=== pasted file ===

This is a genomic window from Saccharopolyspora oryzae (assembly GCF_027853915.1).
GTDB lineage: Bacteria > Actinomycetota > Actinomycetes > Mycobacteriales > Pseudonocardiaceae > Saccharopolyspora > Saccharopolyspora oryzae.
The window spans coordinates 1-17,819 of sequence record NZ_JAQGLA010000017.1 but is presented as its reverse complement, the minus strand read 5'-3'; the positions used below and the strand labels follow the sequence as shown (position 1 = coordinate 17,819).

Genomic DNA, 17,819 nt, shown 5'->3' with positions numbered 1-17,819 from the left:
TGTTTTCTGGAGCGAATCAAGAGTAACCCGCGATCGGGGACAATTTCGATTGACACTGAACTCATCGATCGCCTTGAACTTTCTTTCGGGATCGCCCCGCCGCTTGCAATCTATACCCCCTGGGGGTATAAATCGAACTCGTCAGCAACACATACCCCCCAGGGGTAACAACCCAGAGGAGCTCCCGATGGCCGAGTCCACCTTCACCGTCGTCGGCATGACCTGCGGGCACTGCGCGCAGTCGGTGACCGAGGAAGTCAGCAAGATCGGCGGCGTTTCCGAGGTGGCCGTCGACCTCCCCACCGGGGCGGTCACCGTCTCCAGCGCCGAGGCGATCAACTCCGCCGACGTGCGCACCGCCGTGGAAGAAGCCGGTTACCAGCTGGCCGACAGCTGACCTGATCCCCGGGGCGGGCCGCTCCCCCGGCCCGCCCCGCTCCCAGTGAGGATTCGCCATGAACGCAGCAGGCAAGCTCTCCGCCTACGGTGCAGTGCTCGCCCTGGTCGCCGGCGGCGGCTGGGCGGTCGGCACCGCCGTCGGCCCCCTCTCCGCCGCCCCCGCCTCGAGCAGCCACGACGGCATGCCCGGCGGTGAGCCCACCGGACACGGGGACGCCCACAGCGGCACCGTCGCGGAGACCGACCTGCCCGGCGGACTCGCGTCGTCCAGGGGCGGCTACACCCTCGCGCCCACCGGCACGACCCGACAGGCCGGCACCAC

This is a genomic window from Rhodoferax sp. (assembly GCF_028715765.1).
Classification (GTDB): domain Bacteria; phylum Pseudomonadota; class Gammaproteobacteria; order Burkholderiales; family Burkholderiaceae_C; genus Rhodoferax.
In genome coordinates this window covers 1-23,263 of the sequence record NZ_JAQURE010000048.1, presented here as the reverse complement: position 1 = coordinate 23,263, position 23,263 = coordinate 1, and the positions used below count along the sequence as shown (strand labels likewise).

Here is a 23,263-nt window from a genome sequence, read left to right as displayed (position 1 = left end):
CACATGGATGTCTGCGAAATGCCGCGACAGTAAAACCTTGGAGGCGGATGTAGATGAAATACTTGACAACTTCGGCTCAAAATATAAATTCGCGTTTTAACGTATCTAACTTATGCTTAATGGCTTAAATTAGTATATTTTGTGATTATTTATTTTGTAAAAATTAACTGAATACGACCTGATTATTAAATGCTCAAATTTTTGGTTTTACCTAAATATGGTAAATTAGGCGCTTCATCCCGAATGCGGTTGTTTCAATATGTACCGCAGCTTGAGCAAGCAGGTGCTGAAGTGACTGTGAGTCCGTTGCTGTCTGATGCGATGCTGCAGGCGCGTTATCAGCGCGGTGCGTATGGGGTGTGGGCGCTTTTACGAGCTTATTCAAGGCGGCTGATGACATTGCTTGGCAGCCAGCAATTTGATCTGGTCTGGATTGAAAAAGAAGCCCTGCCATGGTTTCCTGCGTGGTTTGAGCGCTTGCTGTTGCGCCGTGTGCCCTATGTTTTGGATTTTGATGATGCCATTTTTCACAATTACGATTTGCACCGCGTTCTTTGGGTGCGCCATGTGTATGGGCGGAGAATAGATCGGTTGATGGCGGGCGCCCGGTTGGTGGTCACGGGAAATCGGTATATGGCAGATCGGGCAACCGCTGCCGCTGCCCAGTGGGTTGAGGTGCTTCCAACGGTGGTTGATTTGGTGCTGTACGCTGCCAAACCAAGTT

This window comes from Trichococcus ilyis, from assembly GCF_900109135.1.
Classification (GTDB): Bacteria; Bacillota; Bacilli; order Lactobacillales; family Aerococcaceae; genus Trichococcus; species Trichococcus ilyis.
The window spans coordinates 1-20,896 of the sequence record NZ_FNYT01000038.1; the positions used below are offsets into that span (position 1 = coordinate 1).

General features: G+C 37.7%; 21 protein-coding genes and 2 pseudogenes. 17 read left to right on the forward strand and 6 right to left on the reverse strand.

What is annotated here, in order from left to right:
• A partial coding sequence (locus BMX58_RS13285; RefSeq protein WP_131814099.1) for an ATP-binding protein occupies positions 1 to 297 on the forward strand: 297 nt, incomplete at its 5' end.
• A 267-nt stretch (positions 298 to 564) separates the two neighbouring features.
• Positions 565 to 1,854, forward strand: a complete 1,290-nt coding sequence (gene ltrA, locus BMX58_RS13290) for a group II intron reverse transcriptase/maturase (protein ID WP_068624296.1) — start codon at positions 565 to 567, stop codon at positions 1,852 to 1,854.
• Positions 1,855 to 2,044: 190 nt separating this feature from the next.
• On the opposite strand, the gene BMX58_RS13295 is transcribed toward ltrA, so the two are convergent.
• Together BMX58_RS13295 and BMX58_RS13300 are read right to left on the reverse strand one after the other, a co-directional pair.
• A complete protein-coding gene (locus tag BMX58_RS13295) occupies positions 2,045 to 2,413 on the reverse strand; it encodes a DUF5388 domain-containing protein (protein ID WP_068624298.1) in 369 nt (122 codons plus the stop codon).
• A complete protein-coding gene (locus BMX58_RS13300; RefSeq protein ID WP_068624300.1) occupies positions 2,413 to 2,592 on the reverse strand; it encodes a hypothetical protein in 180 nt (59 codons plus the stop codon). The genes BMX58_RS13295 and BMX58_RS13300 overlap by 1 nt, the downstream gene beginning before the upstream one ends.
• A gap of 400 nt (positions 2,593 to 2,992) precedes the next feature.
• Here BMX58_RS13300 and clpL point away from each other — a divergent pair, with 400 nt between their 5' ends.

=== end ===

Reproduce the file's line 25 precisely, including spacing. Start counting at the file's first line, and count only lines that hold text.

• Here BMX58_RS13300 and clpL point away from each other — a divergent pair, with 400 nt between their 5' ends.